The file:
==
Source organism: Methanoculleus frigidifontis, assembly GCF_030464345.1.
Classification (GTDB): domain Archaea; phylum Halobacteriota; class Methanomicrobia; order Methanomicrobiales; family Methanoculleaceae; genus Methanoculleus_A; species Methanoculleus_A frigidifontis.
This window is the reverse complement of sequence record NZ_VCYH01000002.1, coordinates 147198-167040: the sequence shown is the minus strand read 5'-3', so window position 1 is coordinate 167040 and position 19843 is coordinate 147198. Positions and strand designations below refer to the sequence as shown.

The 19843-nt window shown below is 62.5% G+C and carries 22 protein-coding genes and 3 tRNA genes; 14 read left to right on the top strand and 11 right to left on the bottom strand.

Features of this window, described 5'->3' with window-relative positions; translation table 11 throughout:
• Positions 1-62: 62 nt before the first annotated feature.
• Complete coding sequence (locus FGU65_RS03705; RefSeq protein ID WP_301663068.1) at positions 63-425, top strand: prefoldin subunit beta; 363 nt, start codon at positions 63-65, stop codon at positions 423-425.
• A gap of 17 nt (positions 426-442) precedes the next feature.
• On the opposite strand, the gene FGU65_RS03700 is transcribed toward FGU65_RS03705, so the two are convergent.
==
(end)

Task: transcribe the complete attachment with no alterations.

Source organism: Methanoculleus frigidifontis, assembly GCF_030464345.1.
Classification (GTDB): domain Archaea; phylum Halobacteriota; class Methanomicrobia; order Methanomicrobiales; family Methanoculleaceae; genus Methanoculleus_A; species Methanoculleus_A frigidifontis.
This window is the reverse complement of sequence record NZ_VCYH01000002.1, coordinates 147198-167040: the sequence shown is the minus strand read 5'-3', so window position 1 is coordinate 167040 and position 19843 is coordinate 147198. Positions and strand designations below refer to the sequence as shown.

The 19843-nt window shown below is 62.5% G+C and carries 22 protein-coding genes and 3 tRNA genes; 14 read left to right on the top strand and 11 right to left on the bottom strand.

Features of this window, described 5'->3' with window-relative positions; translation table 11 throughout:
• Positions 1-62: 62 nt before the first annotated feature.
• Complete coding sequence (locus FGU65_RS03705; RefSeq protein ID WP_301663068.1) at positions 63-425, top strand: prefoldin subunit beta; 363 nt, start codon at positions 63-65, stop codon at positions 423-425.
• A gap of 17 nt (positions 426-442) precedes the next feature.
• On the opposite strand, the gene FGU65_RS03700 is transcribed toward FGU65_RS03705, so the two are convergent.